With climate change such a burning 🔥 issue this election, many non-profit, academic and journalistic sources have put together comparisons of the parties’ climate change platforms.
To help you use all these resources effectively, we thought we’d throw some of them together to see (a) what the shared takeaways were, and (b) what the differences were.
Data potluck time. 🤓 🎉
In addition to Gen Squeeze’s own climate platform scores and comparisons, here are some others on our radar:
- This cool report card in Maclean’s magazine by two top experts
- This cool analysis by CBC and research firm Navius
- These cool analyses of the Conservative platform by prominent climate policy experts Mark Jaccard and Dave Sawyer
A hard-hitting report by environmental group Stand.earth
Here are three consistent takeaways from the analyses we’ve seen.
The Green platform is consistently ranked as being the most ambitious plan.
- It gets an A+ for ambition in the Maclean’s assessment
- The CBC Navius modelling shows Green policies as resulting in the deepest emissions cuts by 2030.
- The Stand.earth report highlights the Greens as having the most ambitious targets
The Green Party also comes out with top marks in the Gen Squeeze assessment, both because their platform is the most ambitious and because it is comprehensive
The Liberal platform is consistently ranked as being the most detailed plan.
- It gets an A for feasibility in the Maclean’s assessment (on feasibility the Conservatives get an F, the Greens a C-, and the NDP a D)
- The Liberal platform made up ground in Gen Squeeze’s assessment due to the level of detail and proven feasibility of many of the proposed policies (along with the Green Party, the Liberal platform also gets top marks).
The Stand.earth report notes that “What’s in the [Liberal] plan contains enough details to get a pretty good idea about if and how it will work.”
This isn’t a surprise because an incumbent party is usually in the best position to give the most detail, having actually been in government during the past term.
The Conservative platform is consistently ranked as being the weakest in its ability to reduce emissions.
- Both Dave Sawyer’s and Mark Jaccard’s analysis show an increase in emissions from the Conservative plan
- Gen Squeeze’s analysis also shows the Conservative platform moving Canada backwards by assigning a negative score.
- The CBC Navius modelling interestingly shows the Conservative platform as reducing emissions (instead of increasing them) but nonetheless pegs this platform as the weakest in terms of reducing emissions.
- The Stand.earth report gives the Conservative platform a 💩 icon (so that’s pretty clear), and states that it’s “better than nothing, but not by much.”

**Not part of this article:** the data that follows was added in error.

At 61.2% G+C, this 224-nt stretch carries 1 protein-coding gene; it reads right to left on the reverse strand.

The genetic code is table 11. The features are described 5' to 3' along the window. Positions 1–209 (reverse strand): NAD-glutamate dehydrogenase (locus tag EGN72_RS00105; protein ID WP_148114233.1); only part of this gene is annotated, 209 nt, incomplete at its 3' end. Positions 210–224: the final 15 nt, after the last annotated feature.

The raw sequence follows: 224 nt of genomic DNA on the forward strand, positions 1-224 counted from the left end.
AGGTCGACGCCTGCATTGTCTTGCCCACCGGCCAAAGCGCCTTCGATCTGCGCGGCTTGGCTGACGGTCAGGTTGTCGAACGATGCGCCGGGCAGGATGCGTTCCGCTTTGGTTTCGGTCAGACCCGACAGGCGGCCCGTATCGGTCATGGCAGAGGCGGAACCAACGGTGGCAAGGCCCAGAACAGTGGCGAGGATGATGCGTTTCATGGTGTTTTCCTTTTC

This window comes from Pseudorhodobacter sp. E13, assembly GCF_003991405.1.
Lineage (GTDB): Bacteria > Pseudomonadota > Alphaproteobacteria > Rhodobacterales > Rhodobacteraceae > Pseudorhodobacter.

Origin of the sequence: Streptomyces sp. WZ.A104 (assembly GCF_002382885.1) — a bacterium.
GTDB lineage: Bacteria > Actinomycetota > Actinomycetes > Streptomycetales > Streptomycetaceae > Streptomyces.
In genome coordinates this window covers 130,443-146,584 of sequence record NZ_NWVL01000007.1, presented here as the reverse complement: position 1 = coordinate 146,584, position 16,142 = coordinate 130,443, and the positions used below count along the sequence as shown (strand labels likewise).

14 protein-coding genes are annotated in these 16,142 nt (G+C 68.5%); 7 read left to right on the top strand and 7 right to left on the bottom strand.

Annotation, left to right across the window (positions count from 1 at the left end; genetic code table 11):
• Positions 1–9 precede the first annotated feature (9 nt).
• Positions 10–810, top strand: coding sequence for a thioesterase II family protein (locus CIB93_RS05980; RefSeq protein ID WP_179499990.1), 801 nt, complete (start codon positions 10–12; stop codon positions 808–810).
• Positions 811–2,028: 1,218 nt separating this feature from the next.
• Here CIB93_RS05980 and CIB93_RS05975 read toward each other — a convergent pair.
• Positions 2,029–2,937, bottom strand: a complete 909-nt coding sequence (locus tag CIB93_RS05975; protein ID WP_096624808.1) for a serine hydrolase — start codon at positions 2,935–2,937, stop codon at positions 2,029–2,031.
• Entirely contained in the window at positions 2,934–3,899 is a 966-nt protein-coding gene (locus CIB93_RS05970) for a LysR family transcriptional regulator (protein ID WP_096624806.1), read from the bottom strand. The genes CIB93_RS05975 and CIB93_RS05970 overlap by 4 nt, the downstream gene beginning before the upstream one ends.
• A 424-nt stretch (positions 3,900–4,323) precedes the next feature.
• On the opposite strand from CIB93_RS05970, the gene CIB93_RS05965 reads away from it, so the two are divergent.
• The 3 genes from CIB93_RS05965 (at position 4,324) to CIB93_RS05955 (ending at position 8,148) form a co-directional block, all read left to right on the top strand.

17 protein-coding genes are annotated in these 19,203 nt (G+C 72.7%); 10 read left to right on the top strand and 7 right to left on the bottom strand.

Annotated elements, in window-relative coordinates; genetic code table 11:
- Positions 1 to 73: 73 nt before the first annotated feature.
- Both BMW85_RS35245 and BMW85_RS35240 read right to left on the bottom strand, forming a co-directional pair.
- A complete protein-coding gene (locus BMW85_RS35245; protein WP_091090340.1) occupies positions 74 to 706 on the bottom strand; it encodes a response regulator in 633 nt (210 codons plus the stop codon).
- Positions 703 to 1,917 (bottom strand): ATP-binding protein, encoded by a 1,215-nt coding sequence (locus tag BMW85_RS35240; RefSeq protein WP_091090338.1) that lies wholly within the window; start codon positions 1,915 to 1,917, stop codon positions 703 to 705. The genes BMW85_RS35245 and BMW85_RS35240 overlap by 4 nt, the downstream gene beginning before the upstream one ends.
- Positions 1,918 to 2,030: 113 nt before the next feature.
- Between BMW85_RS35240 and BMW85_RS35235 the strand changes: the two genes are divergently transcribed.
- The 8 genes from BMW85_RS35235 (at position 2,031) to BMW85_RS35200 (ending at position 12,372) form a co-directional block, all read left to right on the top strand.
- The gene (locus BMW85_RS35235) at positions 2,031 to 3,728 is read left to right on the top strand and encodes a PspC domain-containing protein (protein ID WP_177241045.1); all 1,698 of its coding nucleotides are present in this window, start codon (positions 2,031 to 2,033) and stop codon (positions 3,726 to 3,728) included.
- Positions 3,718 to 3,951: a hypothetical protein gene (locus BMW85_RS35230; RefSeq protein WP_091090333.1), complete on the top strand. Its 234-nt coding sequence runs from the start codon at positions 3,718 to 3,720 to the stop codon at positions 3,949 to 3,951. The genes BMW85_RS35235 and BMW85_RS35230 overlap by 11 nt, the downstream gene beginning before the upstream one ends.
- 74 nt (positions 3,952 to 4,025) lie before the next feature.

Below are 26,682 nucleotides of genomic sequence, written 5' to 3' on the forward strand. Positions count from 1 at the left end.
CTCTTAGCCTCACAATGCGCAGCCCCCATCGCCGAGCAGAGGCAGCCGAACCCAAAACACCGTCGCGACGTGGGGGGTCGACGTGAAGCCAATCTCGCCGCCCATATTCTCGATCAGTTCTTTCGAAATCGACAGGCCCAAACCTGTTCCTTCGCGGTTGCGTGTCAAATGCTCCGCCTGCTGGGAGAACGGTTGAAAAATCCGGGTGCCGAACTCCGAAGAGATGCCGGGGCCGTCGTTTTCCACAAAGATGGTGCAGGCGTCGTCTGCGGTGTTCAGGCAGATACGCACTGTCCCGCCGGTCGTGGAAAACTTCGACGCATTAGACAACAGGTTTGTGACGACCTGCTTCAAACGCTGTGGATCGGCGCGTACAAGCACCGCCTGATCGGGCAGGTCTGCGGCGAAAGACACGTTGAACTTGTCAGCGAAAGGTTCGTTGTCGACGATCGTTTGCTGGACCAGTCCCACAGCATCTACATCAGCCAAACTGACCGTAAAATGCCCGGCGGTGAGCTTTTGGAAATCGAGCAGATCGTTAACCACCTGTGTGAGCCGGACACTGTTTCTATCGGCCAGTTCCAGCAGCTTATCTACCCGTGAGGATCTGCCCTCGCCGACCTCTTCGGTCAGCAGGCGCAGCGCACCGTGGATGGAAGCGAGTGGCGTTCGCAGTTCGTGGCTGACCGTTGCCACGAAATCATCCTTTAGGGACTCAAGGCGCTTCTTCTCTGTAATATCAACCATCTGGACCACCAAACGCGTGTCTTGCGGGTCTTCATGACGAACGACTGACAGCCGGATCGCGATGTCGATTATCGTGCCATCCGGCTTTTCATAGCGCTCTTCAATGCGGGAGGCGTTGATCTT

There are a couple of big differences to point out:
How each analysis treats ambition vs. level of detail (a.k.a. feasibility).
This is probably why the Maclean’s analysis provides a separate score for ambition and feasibility, to let you decide which is most important to you. And this why when you’re comparing the NDP vs. the Liberals, for example, different methods might put one or the other ahead in terms of climate policy (the NDP’s plan contains slightly more ambitious targets, but the Liberal plan contains more detail).
For what it’s worth, Gen Squeeze’s method rolls both ambition and level of detail together into our assessment of platforms against 24 key criteria.
- How each analysis treats contentious sub-issues like pipelines.
For many voters, the Trans Mountain Pipeline and tanker project (TMX) has become a litmus test on climate policy (legit), but experts don't always agree on the relative importance of that one project to the national or global fight against climate change, especially as considered in combination with other critical policies (also legit).
The Stand.earth report, for example, features positions on fossil fuel projects prominently. Whereas with methods like the CBC Navius modelling it's not clear how the party's positions on TMX do or don't factor in.
For what it's worth, Gen Squeeze's method rolls positions on TMX, oil import bans, energy corridors and preferencing domestic upgrading and refining into our criteria to "end fossil fuel subsidies" (because all of those positions result in big subsidies to oil and gas).
Where does that leave you?
If you’re someone who values ambitious targets and trusts that parties will find a way to make their promises happen, you may lean towards the Maclean’s “ambition” grades or the CBC Navius modelling.
- If you’re someone who values details and proven policies, you may lean towards the Maclean’s “feasibility” grades.
If you’re someone who wants a little bit of both, you may lean towards Gen Squeeze’s combined scores.
- If you’re someone who prioritizes stopping the Canadian oil and gas industry from expanding, you may lean towards Stand.earth’s report, though that report may need to be updated (?) in light of the Green Party’s platform new clarity around stopping all new fossil fuel projects and banning fracking.
We hope that helps make sense of the many cool climate platform comparisons out there in this last week before the polls close!